An earth pony farmer stood in a light-brown field, scratching at the dry ground with a hoe. The midday sun shone brightly on his worn woven hat, fraying at the edges. The ground resisted his efforts, relinquishing only a small cloud of dust off its surface. The image of a single turnip lay on his haunch, showing his gift with the land.
“I’ll leave you fallow, then,” he said to the field as he hefted the hoe into a holster on his back. He started on to his next field when he noticed a quiet rumble, both in his ears and his hooves. The rumble grew slowly louder, and the rocks on the ground drew his attention as they bounced and skipped off the now trembling field. His ears swiveled back instinctively, having determined the source of the noise. His head followed shortly, but then whipped back as he ran from the fireball now tearing towards the ground.
Not even ten seconds into his all-out sprint, the farmer was knocked from his hooves by an enormous explosion. He fell, face first and underneath his body, onto the dry field. From his new vantage point, he could see the mounds of earth piled up by the impact, which would take weeks to fill back in. He noticed smoke and dust pouring from the crater as he stood and walked to its edge.
The crater wasn’t very deep, maybe four ponies tall, but the depth wasn’t what he noticed. At the floor of the crater lay the Goddess of the Sun, source of all life in Equestria, in the most unorthodox position possible; legs straight up and belly exposed. The farmer quickly pulled his hat down over his face and bowed behind the edge of the crater out of respect.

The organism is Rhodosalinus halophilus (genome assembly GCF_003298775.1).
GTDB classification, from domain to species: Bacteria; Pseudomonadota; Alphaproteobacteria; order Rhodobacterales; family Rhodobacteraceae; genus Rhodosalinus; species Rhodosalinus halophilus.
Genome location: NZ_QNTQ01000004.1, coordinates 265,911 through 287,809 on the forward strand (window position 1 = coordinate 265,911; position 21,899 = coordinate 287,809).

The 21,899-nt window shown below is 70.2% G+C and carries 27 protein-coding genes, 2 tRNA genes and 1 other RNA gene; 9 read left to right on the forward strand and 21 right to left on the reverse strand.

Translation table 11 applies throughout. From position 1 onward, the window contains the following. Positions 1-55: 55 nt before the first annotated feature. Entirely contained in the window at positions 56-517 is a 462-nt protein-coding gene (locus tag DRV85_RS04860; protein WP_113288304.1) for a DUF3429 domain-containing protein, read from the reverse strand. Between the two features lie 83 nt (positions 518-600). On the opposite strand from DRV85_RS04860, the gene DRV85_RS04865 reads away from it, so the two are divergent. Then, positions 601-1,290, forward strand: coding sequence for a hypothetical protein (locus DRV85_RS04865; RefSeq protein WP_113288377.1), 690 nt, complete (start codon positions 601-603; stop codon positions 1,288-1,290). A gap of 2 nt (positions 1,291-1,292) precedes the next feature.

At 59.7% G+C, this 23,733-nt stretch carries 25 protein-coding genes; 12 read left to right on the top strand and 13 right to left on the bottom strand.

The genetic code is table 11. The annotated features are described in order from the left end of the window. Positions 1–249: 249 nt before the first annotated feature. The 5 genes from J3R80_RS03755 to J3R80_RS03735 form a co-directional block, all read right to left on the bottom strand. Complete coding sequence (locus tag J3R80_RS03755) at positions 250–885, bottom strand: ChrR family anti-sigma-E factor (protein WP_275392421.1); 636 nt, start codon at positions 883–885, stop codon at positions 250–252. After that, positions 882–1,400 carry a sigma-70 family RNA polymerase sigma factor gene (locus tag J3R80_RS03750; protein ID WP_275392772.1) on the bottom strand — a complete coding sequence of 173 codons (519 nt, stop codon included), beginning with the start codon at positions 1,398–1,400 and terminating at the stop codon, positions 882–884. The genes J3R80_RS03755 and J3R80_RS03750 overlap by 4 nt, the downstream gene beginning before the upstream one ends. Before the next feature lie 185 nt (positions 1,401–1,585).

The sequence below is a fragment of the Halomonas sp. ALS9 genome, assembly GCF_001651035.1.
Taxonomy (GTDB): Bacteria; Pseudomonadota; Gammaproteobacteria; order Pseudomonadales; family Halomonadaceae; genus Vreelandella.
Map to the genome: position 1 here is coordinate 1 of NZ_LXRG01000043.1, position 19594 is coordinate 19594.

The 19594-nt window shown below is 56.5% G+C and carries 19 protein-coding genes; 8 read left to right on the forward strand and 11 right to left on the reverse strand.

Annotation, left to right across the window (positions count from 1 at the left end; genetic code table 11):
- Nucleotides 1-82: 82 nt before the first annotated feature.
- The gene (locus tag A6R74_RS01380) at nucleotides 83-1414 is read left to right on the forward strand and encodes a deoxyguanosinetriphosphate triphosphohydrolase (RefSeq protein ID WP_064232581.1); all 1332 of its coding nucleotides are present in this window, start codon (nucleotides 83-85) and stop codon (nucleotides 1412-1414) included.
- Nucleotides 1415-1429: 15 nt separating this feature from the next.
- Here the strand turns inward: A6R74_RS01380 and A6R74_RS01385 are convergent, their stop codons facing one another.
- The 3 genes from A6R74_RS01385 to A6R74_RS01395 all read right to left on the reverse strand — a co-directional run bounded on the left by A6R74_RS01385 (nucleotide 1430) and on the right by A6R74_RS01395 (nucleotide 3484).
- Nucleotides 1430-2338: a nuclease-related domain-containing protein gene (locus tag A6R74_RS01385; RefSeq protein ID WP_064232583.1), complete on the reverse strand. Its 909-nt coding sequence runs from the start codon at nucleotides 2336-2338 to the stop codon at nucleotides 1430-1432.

“Hey, can you help me up?” came from the crater. “I’m kinda stuck down here…”
“Wha…?” fell from the farmer’s mouth.
“I can’t move, the ground’s all wrapped around me. Can you give me a hoof?” said the Goddess.
“I, uh… I…” the farmer fumbled with his words as he half-stepped forward and back from the crater. How was one supposed to address a Goddess? Surely, if he offended her, she could vaporize him instantly, but if he didn’t help, she still might.
“Hey, look, I don’t care who you are or whatever right now. All I care about is if you’re going to help me out of here. Falling from orbit isn’t exactly fun, you know,” yelled the most dignified of legends. The farmer quickly decided that helping would be in his best interest, but then stopped as he realized he couldn’t actually descend the walls.
“Uh, your, uh, majesty… I can’t, uh, get down…” he mumbled over the edge of the crater.
“Oh. Uh, hold on then…”
With a pop and a flash, the Goddess of the Sun appeared at head height in the same position next to him. He covered his eyes with his hat again as she fell, out of respect. The Goddess quickly righted herself and dusted her coat a bit, removing the worst of the dirt. The farmer bowed before her.
“Hey, you got somewhere I can take a bath? I’m a bit of a mess right now,” said the Sun as she surveyed the land. Her eyes widened a bit when she spotted the crater. “And after that, I’ll help you fill in the hole I made. Sorry about that, by the way. Wings don’t work well when they’re on fire,” she said with a laugh.
The farmer trembled before the most powerful being in history.
Comments by Kyronea:
Heh. Princess Celestia is quite relaxed for having set herself on fire and crash landed upside down. Not exactly the most graceful of fliers, is she? I have to wonder what exactly it was she was doing…how the hell did she set herself on fire? Whatever the case, that farmer really ought to calm down. Celestia isn’t exactly showing godly grace towards him, after all—she’s acting like she took a stroll to a corner shop to buy some Jaffa cakes. The disconnect between her behavior and his reaction makes the story quite amusing. Although, I have to wonder why it ended when it did. Seems almost like a non-ending.